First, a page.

Turkey is likely to reach a final agreement with Russia to purchase S-400 long-range air missile defense systems, according to Turkish Defense Minister Fikri Işık.
”Turkey certainly needs a missile defense system and started a program with the aim of developing our domestically produced system. This program takes time, thus we have held negotiations with different countries to fulfill Turkey’s urgent requirement and it seems as though Russia is the most suitable candidate for fulfilling the country’s need at the moment,” Minister Işık said in a televised interview.
Turkey and Russia have engaged in ongoing talks regarding Turkey’s cooperation with Russia in the defense sector – specifically the d S-400 missile system – since the Russian-Turkish rapprochement in August 2016.
“Turkey is interested in S-400 systems. Talks are underway and the key issue is financing,” Chemezov told journalists on the sidelines of the International Defense exhibition (IDEX 2017). Turkish Foreign Minister Mevlüt Çavuşoğlu said on Feb. 21 that negotiations for the S-400 air defense missile system with Russia are “continuing positively.”
Turkey’s long desire to purchase a long-range air missile defense system has been on the international agenda since 2013, when Turkey’s Military Procurement Agency, the undersecretariat for the Defense Industry (SSM), chose the China Precision Machinery Import-Export Corporation (CPMIEC) FD-2000 (HQ-9) long-range missile defense system in September 2013. Even though the Chinese company’s offer was the best deal among other competitors in terms of price and technology transfer, Turkey had to cancel this tender due to heavy pressure from NATO in November 2015. However, this time Turkey is likely to stand firm against NATO pressure. Responding to the question about NATO’s reaction if Turkey decides to buy Russian S-400s.
Defense Minister Işık said that Turkey expects NATO to show due understanding toward this decision, noting: ”I believe that they [NATO] will understand Turkey’s decision [to purchase S-400s] and will empathize,” Minister Işık said. ”Even some [other] NATO members have been using systems purchased from countries outside of NATO,” he added.
”In this field we have three criterion which are price, technology transfer and time of delivery. As a sovereign state, we can cooperate with any country that fulfills these
requirements,” Presidential spokesman İbrahim Kalın said, ”There are several NATO countries that already use non-NATO systems. So we don’t expect any controversy to erupt within NATO.”
What do analysts say about the deal?
The possibility of Turkey purchasing a Russian system has dawn mixed responses from analysts.
“I think this could be a genuine effort,” said Sam Bendett, a researcher specializing in Russian military affairs at CNA Corp. “It certainly makes the U.S., NATO and Israel take notice.”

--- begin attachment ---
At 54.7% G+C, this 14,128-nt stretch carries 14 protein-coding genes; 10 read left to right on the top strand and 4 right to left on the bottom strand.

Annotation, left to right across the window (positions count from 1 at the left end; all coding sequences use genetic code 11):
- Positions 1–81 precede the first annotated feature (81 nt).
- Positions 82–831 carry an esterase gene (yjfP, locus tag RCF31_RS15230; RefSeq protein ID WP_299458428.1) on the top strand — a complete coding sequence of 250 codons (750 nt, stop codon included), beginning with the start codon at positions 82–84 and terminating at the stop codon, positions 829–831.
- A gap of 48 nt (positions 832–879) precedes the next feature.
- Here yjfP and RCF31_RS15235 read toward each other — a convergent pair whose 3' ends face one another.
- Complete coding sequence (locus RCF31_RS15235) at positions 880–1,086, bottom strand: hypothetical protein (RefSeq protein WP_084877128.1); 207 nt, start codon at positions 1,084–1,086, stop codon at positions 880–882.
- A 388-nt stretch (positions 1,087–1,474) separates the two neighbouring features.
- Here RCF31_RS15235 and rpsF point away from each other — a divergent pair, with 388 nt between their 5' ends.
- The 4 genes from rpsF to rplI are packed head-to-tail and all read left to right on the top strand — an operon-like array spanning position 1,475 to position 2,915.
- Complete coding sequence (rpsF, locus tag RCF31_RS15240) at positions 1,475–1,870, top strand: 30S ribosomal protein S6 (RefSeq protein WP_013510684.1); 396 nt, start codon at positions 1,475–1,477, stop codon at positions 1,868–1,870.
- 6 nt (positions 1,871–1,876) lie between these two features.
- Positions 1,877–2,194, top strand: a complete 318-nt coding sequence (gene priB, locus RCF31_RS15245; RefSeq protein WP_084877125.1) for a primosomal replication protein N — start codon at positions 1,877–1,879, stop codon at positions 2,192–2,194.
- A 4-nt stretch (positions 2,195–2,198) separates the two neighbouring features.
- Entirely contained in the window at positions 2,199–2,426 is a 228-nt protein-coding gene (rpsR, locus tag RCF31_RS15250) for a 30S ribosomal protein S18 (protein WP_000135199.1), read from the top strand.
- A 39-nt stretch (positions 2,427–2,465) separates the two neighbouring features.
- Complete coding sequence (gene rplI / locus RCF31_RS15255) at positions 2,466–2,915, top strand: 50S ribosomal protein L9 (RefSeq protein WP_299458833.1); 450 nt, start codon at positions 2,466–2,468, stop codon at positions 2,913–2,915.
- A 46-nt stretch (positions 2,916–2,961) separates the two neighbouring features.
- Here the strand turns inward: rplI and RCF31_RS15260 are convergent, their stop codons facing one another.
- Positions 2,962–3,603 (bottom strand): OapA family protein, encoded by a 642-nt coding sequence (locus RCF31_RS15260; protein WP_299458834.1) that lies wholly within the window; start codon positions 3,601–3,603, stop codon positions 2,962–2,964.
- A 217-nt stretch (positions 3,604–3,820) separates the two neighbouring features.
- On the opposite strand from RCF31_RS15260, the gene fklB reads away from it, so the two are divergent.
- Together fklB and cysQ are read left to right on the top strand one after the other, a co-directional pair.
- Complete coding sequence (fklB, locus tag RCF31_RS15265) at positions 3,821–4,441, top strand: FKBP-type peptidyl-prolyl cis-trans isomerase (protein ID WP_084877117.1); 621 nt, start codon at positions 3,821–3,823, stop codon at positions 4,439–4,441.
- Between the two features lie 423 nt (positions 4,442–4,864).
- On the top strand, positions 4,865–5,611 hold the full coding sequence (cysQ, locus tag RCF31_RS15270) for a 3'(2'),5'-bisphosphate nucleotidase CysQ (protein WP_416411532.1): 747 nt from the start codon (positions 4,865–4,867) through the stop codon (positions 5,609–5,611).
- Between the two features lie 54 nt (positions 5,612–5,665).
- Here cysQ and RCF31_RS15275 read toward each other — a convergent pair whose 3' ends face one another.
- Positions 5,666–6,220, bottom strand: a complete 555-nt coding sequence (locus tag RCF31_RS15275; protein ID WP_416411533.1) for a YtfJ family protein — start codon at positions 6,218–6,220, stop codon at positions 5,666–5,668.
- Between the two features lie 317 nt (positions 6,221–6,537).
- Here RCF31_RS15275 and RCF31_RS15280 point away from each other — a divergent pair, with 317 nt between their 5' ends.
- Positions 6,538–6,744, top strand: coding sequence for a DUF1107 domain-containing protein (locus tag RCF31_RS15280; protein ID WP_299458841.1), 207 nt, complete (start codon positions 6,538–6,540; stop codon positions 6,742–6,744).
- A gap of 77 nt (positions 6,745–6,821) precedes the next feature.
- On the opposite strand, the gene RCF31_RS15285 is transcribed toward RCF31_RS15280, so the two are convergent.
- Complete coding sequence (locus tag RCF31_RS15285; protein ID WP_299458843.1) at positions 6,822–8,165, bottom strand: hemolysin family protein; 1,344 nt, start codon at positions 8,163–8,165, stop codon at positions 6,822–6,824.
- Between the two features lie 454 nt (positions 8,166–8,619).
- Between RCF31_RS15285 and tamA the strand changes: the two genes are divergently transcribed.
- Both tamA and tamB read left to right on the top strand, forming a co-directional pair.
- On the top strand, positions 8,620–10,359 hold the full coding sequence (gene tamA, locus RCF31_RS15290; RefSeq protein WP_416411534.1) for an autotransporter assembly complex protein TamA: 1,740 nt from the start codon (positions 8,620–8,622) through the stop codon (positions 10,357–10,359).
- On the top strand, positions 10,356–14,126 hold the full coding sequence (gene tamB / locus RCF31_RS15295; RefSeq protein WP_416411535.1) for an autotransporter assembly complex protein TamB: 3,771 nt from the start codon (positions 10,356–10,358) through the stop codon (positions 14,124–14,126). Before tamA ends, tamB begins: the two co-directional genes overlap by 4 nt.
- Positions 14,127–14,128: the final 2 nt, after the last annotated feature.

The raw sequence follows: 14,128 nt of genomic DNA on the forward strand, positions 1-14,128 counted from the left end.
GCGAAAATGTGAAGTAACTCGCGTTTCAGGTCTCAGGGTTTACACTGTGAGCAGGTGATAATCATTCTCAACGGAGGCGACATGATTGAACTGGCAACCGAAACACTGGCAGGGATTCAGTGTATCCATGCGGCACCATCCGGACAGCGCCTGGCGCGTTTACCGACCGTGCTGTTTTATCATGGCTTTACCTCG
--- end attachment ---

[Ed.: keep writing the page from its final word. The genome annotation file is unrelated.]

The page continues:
Other experts such as Mike Kofman, a fellow specializing in Russian military affairs at the Wilson Center, are not convinced. “This is all a political leverage game,” he said. “Turkey is up to the same game as they were with China.”
Turkey had selected the Chinese-built HQ-9 air defense system in 2013 for a similar tender, but that effort was seen by many analysts as an effort to spur Western technology transfers. “It was a cheap Turkish attempt to get better terms from Western producers that would include some kind of technology transfer,” Kofman said. “They are now trying the same tactic with Russia. As though Russia would transfer technology to them, helping to make the Turkish defense industry a stronger competitor—or as a secondary issue—sell its best air defense to a NATO country. Turkey is again using these talks to try and blackmail NATO countries into air defense sales.”
Bendett, however, believes that the Turkish effort to buy the S-400 could be genuine. “Turkey doesn’t have a missile defense system that the S-400 would represent. At the same time, Turkey must have been paying very close attention to threats posed to Saudi Arabia by Houthi rebels and their sophisticated array of technologies that can directly threaten the Saudi homeland.”
Bendett said that the drive to acquire the S-400 is part of an overall Turkish drive to modernize their forces and achieve technological independence from the West. “This purchase is in line with Turkey’s continued drive for military modernization that will have them designing, building and fielding a wide range of state-of-the-art land, air and sea-based weapons,” Bendett said. “This drive for military-technological independence is not complete without sophisticated long-range air missile defense system that S-400 represents.”
Kofman is skeptical about the prospects that Russia would sell Turkey an advanced weapon system like the S-400. “Why would Russia sell it to them? Especially given that they have contingencies with Turkey—as in they are always thinking about the fact that they may have a military incident with Turkey,” Kofman said.
Bendett, however, said that an S-400 sale would represent an opening for Russian industry in Turkey that Moscow has long coveted. “It represents Moscow’s entry into a relatively closed-off Turkish military market that until recently was fielding exclusively NATO hardware, Bendett said. “As far as the shooting of a Russian Su-24 fighter-bomber by the Turks, it’s a safe bet that such confrontation is a thing of the past and an aberration in bilateral relations between Moscow and Ankara – both are interested in securing air and land space in and around Turkey.”.